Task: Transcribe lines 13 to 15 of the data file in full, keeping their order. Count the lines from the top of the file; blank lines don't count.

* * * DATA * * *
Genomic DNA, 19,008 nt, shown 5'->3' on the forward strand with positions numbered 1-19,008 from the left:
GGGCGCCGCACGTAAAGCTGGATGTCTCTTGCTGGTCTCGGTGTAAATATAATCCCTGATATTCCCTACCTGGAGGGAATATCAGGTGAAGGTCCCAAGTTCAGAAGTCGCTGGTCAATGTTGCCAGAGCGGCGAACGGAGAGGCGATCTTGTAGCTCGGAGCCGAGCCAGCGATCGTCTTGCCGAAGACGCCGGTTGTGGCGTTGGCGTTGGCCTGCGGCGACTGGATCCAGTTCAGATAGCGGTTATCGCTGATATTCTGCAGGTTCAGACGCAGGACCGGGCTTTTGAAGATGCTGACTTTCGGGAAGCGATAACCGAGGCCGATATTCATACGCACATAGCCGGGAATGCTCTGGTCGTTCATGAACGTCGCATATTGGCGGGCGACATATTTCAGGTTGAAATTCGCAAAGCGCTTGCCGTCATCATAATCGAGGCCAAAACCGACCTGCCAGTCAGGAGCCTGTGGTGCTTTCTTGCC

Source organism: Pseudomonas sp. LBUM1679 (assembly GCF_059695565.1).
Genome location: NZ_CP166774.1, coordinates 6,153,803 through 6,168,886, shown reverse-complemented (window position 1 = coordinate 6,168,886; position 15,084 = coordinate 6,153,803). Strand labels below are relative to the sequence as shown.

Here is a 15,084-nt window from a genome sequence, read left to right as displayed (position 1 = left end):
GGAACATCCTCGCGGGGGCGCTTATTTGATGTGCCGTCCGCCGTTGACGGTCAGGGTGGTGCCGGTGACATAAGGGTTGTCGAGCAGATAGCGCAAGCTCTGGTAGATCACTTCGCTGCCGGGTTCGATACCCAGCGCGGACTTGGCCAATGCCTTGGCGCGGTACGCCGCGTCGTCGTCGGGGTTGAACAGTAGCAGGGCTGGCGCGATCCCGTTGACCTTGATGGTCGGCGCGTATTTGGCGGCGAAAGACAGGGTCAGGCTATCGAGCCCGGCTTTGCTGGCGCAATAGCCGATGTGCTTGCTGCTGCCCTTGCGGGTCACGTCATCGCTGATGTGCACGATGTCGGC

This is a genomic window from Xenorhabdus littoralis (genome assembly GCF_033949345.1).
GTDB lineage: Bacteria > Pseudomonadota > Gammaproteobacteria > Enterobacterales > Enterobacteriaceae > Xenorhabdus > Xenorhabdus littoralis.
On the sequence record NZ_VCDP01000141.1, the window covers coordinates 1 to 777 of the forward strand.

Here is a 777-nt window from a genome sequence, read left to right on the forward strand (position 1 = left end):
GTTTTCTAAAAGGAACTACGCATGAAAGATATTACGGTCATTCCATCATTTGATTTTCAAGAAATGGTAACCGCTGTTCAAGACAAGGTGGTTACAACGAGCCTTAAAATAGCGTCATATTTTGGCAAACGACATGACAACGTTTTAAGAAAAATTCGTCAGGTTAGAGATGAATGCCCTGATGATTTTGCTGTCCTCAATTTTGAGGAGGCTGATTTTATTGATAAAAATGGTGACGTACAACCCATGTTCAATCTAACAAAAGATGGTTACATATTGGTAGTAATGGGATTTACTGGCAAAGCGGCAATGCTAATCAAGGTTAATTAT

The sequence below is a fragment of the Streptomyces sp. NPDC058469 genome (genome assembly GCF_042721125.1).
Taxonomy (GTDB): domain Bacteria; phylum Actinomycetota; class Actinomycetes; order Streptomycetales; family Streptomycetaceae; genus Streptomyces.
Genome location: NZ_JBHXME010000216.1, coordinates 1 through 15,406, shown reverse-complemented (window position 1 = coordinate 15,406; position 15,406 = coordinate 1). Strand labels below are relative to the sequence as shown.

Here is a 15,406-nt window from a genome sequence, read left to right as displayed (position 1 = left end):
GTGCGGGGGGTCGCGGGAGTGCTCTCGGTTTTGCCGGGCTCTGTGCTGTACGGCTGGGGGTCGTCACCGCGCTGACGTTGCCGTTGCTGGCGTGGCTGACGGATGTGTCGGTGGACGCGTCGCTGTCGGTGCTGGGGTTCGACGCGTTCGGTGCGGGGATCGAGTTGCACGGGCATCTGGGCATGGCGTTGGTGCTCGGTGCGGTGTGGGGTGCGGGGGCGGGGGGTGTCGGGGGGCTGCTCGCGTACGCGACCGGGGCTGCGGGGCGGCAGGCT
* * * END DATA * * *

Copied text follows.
Taxonomy (GTDB): domain Bacteria; phylum Actinomycetota; class Actinomycetes; order Streptomycetales; family Streptomycetaceae; genus Streptomyces.
Genome location: NZ_JBHXME010000216.1, coordinates 1 through 15,406, shown reverse-complemented (window position 1 = coordinate 15,406; position 15,406 = coordinate 1). Strand labels below are relative to the sequence as shown.

Here is a 15,406-nt window from a genome sequence, read left to right as displayed (position 1 = left end):